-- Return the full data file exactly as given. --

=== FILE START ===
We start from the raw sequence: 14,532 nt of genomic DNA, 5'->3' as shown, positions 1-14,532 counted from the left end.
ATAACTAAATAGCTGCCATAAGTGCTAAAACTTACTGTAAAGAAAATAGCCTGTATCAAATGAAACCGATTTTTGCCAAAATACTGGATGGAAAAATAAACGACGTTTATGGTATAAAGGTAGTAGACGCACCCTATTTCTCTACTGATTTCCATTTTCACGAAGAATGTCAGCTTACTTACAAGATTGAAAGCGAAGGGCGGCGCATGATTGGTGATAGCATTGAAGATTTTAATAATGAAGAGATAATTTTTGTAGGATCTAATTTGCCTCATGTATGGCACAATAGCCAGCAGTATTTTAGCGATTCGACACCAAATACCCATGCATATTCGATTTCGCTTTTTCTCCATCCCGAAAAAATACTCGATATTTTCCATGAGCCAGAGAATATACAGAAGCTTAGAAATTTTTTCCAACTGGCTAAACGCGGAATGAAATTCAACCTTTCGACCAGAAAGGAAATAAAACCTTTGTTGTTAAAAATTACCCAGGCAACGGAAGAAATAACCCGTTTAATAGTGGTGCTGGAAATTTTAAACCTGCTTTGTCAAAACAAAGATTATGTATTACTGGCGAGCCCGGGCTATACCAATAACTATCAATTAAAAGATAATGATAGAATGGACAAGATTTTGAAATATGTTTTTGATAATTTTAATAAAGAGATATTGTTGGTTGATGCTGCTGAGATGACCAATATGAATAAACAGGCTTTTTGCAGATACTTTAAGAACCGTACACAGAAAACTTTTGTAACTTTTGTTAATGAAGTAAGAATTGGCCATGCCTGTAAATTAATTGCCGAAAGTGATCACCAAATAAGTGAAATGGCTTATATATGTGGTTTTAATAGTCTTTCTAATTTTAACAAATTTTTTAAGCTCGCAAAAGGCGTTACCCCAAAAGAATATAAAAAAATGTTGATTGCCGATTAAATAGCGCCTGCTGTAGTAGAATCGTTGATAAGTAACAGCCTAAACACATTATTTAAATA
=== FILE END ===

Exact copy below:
We start from the raw sequence: 14,532 nt of genomic DNA, 5'->3' as shown, positions 1-14,532 counted from the left end.
ATAACTAAATAGCTGCCATAAGTGCTAAAACTTACTGTAAAGAAAATAGCCTGTATCAAATGAAACCGATTTTTGCCAAAATACTGGATGGAAAAATAAACGACGTTTATGGTATAAAGGTAGTAGACGCACCCTATTTCTCTACTGATTTCCATTTTCACGAAGAATGTCAGCTTACTTACAAGATTGAAAGCGAAGGGCGGCGCATGATTGGTGATAGCATTGAAGATTTTAATAATGAAGAGATAATTTTTGTAGGATCTAATTTGCCTCATGTATGGCACAATAGCCAGCAGTATTTTAGCGATTCGACACCAAATACCCATGCATATTCGATTTCGCTTTTTCTCCATCCCGAAAAAATACTCGATATTTTCCATGAGCCAGAGAATATACAGAAGCTTAGAAATTTTTTCCAACTGGCTAAACGCGGAATGAAATTCAACCTTTCGACCAGAAAGGAAATAAAACCTTTGTTGTTAAAAATTACCCAGGCAACGGAAGAAATAACCCGTTTAATAGTGGTGCTGGAAATTTTAAACCTGCTTTGTCAAAACAAAGATTATGTATTACTGGCGAGCCCGGGCTATACCAATAACTATCAATTAAAAGATAATGATAGAATGGACAAGATTTTGAAATATGTTTTTGATAATTTTAATAAAGAGATATTGTTGGTTGATGCTGCTGAGATGACCAATATGAATAAACAGGCTTTTTGCAGATACTTTAAGAACCGTACACAGAAAACTTTTGTAACTTTTGTTAATGAAGTAAGAATTGGCCATGCCTGTAAATTAATTGCCGAAAGTGATCACCAAATAAGTGAAATGGCTTATATATGTGGTTTTAATAGTCTTTCTAATTTTAACAAATTTTTTAAGCTCGCAAAAGGCGTTACCCCAAAAGAATATAAAAAAATGTTGATTGCCGATTAAATAGCGCCTGCTGTAGTAGAATCGTTGATAAGTAACAGCCTAAACACATTATTTAAATA